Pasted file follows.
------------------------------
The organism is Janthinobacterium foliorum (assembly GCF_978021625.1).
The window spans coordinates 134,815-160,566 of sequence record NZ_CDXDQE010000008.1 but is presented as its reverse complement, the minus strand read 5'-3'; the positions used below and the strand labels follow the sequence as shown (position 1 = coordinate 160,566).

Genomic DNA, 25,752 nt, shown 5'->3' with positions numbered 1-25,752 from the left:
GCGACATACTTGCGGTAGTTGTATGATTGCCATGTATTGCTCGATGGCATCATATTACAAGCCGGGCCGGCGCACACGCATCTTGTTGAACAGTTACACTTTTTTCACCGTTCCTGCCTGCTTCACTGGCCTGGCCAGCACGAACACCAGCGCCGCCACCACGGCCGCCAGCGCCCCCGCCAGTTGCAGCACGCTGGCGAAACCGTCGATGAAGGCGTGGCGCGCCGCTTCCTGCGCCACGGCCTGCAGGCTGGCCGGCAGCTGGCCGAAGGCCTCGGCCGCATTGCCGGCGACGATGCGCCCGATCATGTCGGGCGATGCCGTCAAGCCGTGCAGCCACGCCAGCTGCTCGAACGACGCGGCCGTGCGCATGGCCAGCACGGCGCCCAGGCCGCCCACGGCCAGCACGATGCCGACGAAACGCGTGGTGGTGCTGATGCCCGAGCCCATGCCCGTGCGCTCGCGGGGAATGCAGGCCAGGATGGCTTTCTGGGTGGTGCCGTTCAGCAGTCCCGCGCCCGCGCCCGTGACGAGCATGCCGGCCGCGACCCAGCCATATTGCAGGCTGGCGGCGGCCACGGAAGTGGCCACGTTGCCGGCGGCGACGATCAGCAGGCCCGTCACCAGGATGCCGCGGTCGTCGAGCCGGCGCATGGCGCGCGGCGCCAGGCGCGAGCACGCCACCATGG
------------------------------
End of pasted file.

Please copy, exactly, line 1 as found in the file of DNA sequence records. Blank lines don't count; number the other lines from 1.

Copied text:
The organism is Janthinobacterium foliorum (assembly GCF_978021625.1).